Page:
A bad cloud contract can devastate any business, and a recent article “8 sure-fire ways to screw up a cloud contract” should be a wake-up call, but unfortunately many businesses learn the hard way.  By way of example, a recent cloud contract that I negotiated contained no provisions for Service Levels (SLA) or data backup.

Computerworld’s November 19, 2013 article included these 8 things business can do to guarantee bad cloud contracts:

  1. Pay for all of your cloud services up front
  2. Sign a long-term contract without negotiating service-level commitments and penalties for noncompliance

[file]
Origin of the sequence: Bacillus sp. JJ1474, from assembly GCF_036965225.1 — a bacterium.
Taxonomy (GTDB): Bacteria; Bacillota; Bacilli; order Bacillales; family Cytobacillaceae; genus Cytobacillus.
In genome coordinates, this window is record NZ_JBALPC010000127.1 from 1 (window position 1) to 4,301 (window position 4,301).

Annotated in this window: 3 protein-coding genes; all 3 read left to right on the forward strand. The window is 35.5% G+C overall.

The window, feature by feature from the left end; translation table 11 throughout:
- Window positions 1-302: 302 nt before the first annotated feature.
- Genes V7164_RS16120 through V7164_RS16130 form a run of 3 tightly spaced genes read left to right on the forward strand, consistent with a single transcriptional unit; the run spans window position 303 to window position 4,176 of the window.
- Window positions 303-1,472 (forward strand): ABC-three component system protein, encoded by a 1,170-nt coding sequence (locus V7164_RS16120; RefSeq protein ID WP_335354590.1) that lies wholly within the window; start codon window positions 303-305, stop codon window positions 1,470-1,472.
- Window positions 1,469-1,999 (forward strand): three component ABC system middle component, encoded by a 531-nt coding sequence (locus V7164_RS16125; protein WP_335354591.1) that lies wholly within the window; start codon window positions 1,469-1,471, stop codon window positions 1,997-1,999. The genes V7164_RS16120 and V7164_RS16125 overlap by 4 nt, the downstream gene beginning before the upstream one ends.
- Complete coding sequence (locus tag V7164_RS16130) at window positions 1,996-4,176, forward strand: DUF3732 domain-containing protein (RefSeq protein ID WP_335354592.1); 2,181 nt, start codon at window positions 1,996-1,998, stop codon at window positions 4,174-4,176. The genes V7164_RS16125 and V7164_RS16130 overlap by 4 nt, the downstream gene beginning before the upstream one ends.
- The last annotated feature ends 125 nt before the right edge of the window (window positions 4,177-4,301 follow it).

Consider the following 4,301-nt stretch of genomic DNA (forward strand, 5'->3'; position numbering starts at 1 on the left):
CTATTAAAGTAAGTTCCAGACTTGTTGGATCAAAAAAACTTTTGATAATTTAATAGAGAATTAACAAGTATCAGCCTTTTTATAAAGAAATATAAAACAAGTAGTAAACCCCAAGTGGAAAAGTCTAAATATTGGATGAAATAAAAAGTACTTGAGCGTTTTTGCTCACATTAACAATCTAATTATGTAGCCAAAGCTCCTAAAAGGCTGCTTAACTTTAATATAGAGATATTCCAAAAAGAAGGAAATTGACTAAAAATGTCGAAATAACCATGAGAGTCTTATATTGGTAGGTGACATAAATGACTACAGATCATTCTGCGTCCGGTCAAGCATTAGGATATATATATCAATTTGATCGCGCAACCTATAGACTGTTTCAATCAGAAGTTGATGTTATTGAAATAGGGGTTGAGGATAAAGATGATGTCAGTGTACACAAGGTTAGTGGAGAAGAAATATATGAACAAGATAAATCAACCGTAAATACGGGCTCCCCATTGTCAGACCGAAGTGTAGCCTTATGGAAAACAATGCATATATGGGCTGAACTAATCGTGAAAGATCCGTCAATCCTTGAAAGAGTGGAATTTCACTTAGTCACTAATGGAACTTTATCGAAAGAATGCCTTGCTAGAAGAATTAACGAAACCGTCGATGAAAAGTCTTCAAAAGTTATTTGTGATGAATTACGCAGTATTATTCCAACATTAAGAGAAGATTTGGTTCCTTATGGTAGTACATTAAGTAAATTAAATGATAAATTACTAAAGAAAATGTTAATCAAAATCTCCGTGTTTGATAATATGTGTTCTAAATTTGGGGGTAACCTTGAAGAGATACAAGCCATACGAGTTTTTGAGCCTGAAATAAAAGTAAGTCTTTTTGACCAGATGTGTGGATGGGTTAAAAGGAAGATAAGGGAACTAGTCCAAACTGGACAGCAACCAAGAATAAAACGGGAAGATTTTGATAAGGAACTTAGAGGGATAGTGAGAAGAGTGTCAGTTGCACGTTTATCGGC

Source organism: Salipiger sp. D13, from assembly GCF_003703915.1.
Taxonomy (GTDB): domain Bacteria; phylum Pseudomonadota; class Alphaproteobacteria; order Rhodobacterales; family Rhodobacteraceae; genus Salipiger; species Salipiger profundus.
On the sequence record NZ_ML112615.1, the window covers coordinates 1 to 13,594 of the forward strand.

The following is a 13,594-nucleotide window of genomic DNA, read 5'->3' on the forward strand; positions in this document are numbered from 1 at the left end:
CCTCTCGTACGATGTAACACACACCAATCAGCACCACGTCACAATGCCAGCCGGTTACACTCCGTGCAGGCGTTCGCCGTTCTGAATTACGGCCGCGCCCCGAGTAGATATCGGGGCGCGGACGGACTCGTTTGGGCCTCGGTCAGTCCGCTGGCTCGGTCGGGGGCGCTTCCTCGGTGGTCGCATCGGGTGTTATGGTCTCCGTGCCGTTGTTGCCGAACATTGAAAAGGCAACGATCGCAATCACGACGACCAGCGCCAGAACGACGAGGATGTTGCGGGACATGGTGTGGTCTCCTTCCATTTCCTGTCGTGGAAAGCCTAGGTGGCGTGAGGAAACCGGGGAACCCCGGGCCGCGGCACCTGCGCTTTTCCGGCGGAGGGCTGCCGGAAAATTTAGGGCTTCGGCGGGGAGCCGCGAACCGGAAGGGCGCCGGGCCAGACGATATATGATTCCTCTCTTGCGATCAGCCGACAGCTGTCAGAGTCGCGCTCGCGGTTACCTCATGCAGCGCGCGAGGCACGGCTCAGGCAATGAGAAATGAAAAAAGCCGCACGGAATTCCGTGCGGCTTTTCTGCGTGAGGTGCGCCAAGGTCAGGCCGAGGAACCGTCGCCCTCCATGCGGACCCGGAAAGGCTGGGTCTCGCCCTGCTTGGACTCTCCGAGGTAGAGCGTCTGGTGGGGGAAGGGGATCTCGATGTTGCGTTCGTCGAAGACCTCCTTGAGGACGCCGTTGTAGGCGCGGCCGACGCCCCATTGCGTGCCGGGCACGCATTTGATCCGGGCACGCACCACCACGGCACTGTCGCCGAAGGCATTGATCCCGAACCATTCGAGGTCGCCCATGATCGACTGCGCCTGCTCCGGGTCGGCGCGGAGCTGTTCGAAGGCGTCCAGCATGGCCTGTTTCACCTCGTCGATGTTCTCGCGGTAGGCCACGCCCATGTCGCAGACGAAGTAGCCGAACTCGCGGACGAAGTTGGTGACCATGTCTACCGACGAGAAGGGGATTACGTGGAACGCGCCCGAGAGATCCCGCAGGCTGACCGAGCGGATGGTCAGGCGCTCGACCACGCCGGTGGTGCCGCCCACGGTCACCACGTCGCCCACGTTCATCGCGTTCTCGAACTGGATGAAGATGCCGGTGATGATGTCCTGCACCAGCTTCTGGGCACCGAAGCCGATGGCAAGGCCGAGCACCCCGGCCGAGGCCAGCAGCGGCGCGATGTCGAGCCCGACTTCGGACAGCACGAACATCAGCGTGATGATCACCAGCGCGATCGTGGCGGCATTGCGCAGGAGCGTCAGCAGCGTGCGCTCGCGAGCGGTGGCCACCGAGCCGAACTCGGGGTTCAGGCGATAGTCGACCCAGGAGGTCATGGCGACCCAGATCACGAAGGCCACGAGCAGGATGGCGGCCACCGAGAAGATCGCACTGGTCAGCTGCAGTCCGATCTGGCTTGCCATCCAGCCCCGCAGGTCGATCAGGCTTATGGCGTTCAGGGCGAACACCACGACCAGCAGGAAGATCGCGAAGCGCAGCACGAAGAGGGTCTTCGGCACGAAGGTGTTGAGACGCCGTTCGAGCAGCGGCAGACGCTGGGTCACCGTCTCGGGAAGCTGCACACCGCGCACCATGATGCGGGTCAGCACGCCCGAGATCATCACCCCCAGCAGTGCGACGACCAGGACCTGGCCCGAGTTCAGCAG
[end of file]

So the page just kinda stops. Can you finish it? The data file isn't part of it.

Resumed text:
3. Don’t vet the contract for hidden charges that might come back to bite you
  4. Sign off on the contract before shopping around for better terms
  5. Don’t worry about how multiple SLAs will affect the end-to-end performance of your business processes
  6. Let the salesperson talk you into adding services that you’re not ready to use
  7. Keep your on-premises systems running in parallel with the new cloud service
  8. Don’t negotiate a volume pricing agreement that accommodates the best- and worst-case changes in your seat count

Of course, using a lawyer who knows and understands cloud services is essential to any successful cloud contract.